Penn Medicine News Release
The pigmented cells called melanocytes aren't just for making freckles and tans. Melanocytes absorb ultraviolet light, protecting the skin from the harmful effects of the sun. They also are the cells that go haywire in melanoma, as well as in more common conditions as vitiligo and albinism.
Naturally, researchers would love to study melanocytes in the laboratory. There's just one problem -- melanocytes from adult skin don't grow very well in the lab. Now, researchers have found a way to create melanocytes from mouse tail cells using embryonic stem cell-like intermediates called inducible pluripotent (iPS) cells.
Xiaowei Xu, MD, PhD, associate professor of Pathology and Laboratory Medicine, is senior author on the study, which appears online in the Journal of Investigative Dermatology, ahead of the December print issue. Xu and his team converted mouse tail-tip fibroblasts into iPS cells using four genes, which were first described by Shinya Yamanaka in 2006, producing pluripotent cells similar to embryonic stem cells, but without the concomitant ethical issues.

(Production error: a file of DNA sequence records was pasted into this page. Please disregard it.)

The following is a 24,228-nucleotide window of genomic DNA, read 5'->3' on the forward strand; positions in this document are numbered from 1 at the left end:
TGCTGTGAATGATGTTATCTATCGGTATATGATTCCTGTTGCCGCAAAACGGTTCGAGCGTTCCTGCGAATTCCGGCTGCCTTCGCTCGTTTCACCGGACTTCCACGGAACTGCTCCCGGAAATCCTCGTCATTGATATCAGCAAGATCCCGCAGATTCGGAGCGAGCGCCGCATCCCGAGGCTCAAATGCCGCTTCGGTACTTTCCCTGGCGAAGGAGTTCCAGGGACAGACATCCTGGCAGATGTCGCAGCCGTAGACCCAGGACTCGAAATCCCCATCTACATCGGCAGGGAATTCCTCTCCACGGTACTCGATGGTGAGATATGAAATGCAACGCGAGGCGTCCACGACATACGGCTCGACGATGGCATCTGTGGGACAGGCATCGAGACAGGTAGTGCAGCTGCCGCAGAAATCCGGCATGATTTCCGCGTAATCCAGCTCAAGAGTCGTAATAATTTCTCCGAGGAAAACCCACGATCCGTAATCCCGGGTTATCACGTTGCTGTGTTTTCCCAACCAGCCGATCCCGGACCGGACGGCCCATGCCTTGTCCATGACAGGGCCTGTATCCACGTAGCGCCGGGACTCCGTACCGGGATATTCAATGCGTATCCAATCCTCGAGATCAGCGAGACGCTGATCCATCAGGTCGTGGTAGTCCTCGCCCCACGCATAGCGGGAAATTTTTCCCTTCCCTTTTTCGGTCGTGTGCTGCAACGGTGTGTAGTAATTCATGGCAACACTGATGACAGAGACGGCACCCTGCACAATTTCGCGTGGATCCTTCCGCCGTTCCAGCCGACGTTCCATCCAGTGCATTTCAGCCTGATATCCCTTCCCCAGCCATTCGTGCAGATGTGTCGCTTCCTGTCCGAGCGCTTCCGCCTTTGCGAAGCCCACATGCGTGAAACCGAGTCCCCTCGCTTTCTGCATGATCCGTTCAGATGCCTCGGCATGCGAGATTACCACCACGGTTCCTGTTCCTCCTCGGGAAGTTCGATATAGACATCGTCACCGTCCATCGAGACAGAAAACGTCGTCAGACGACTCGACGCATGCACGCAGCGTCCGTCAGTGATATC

According to Xu, these lab-made melanocytes promise benefits in areas from tissue transplantation to drug discovery. "This method really has lots of clinical implications," says Xu. "We are not quite there yet, but this is an early step." Read More